In 1980, as a last-ditch effort, Carlos Sr. mortgaged his home, cashed in his retirement, and decided to try his luck restoring his brand by making cigars in the Dominican Republic (DR).

Tabacalera A. Fuente y Cia first opened its doors in 1980 with about seven workers. Carlos Sr.’s 26-year-old son, Carlito, was instrumental in establishing the family’s Dominican operations, but it was no picnic. Civil unrest in the DR was prevalent in the early 1980s. Luckily, tensions didn’t spiral out of control as badly as in Nicaragua, and the Fuentes persisted. For more than seven years, the family lived in a tiny home with no electricity, air conditioning, or telephone. Carlos Sr. and Carlito were impossibly determined. Decades after they had proven they could be successful, Carlos Sr. continued to drive the 1980 Datsun he crammed his family in, as well as bales of tobacco, as a reminder of the company’s humble beginnings and the struggles they faced.

Tabacalera A. Fuente y Cia is a far cry from a small enterprise today, but the Fuente family is well-connected to its modest roots because Carlos Sr. never forgot them. His success embodies the American dream, but hard work, business smarts, and a passion for tobacco has had more to do with their achievements than luck. Carlos Sr. stuck every dime of profit back into the business by buying as much of the best tobacco as he could afford. His goal was never to make the most cigars, only the best. And, he understood early on that having large reserves of tobacco was the only way to make the best cigars consistently and on a growing scale.

The Fuentes’ investment in the Dominican Republic came full circle with the debut of Fuente Fuente Opus X cigars – a venture that cost millions of dollars and over five years to develop, but paid off handsomely, thanks to the persistence of Carlos Sr.’s son, Carlito. Fuente Fuente Opus X is the first Dominican Puro and has been among the most sought-after cigars in the world since its premiere in 1995. Its binder, filler, and wrapper tobaccos are grown exclusively on the Fuente family’s now famous Dominican estates, Chateau de la Fuente.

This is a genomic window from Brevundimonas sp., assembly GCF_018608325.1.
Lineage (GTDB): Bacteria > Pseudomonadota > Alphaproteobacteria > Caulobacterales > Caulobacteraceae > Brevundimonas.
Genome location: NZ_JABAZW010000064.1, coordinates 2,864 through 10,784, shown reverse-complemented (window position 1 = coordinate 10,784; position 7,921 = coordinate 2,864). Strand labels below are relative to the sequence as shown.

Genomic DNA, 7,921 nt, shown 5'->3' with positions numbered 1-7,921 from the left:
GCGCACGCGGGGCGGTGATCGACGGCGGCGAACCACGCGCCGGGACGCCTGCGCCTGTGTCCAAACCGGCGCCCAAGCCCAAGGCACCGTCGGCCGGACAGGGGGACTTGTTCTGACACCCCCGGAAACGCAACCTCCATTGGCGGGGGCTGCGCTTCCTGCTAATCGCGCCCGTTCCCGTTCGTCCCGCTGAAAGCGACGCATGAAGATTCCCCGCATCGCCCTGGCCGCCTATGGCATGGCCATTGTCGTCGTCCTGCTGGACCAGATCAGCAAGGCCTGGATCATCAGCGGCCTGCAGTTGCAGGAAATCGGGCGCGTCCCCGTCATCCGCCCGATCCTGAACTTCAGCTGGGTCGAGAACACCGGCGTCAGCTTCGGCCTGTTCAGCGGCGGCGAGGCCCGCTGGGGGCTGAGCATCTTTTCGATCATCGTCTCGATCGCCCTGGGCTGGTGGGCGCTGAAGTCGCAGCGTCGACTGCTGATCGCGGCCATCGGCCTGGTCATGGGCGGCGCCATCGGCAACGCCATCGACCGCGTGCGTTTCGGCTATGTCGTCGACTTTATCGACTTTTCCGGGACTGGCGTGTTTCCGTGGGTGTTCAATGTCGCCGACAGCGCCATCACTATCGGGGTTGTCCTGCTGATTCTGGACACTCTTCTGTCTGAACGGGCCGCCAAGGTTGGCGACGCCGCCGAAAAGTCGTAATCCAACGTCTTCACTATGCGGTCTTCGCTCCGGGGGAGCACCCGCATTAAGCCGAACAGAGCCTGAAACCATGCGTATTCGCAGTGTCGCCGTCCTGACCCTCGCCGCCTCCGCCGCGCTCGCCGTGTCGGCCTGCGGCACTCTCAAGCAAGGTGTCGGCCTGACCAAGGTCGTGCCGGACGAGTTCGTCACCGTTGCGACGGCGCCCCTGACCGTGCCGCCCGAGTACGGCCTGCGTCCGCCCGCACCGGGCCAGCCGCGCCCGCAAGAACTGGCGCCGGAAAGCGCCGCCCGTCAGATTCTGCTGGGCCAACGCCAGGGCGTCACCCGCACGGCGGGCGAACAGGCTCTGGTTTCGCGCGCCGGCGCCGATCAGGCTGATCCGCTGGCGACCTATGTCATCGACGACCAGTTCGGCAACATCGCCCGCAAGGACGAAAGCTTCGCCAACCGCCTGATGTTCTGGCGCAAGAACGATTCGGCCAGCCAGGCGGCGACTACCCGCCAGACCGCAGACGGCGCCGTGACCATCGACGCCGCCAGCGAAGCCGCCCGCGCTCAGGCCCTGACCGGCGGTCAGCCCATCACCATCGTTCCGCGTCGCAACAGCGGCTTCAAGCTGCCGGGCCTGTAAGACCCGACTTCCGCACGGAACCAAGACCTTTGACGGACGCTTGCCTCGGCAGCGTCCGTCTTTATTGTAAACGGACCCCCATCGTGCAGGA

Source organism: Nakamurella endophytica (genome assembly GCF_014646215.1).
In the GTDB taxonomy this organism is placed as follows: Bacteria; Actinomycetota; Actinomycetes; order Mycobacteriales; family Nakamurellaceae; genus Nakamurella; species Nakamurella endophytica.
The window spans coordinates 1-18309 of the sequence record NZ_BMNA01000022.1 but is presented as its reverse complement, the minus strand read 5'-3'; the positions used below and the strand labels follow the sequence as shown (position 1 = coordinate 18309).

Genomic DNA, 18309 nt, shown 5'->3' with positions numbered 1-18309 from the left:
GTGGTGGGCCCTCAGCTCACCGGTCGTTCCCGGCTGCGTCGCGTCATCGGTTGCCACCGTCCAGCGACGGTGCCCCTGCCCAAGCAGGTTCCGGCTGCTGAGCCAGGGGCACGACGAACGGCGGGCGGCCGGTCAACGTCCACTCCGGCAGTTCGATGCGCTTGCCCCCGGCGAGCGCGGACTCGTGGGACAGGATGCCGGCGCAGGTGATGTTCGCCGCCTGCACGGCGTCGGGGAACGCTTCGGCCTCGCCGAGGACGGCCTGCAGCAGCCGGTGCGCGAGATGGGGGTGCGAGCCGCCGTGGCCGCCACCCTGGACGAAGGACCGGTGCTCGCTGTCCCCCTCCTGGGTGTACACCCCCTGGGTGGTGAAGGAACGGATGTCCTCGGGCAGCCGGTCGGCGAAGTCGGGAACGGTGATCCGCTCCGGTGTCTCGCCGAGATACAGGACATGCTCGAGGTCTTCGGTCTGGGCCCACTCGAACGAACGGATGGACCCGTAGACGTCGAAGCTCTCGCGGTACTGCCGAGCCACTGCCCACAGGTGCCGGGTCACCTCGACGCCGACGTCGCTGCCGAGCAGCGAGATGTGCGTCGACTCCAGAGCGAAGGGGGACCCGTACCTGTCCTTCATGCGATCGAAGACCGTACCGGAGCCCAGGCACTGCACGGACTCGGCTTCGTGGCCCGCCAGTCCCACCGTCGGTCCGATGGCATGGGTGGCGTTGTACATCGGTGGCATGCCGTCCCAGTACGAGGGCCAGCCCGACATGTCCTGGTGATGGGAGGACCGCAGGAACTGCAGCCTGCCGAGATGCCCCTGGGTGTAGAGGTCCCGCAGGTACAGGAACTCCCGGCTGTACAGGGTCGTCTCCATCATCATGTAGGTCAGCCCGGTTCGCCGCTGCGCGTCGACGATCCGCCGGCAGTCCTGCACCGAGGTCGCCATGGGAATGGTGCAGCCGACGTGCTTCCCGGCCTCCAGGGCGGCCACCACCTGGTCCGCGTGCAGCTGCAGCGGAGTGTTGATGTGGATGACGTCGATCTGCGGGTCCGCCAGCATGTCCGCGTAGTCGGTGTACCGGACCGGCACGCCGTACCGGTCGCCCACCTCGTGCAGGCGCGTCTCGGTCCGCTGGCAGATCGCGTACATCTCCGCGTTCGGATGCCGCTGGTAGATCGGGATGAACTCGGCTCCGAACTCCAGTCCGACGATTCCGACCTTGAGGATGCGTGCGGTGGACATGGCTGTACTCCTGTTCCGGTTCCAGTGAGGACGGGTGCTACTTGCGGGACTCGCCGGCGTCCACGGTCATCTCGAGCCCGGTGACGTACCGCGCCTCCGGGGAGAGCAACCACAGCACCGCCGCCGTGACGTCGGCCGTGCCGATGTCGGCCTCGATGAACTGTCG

Fuente Classics

To best understand Carlos Fuente Sr.’s influence, smoke his cigars. Arturo Fuente cigars have received dozens of the industry’s highest critical accolades, including two ‘#1 Cigar of the Year’ titles in Cigar Aficionado, for Fuente Fuente Opus X in 2005 and Don Carlos Eye of the Shark in 2017. Accessible classics like Arturo Fuente Hemingway and the original Don Carlos lines have been the highest-quality, bestselling Cameroon-wrapped cigars in the world for over thirty years. Cigar lovers adore the brand for its signature Dominican spices and luscious, well-aged taste. Arturo Fuente Chateau Series, Gran Reserva, and Seleccion d’Oro round out the foundation in the Fuente family’s iconic portfolio.

Several ultra-rare cigars like Arturo Fuente Anejo, Hemingway Maduro, Magnum R, and limited edition Opus X shapes can be found sporadically and at select Fuente events for purchase. Collectors travel far to get their hands on Fuente’s finest because they know there is no comparison, and they sell out fast. The quality and sheer volume of cigars the Fuentes make is hard to comprehend, but their taste is unmistakable.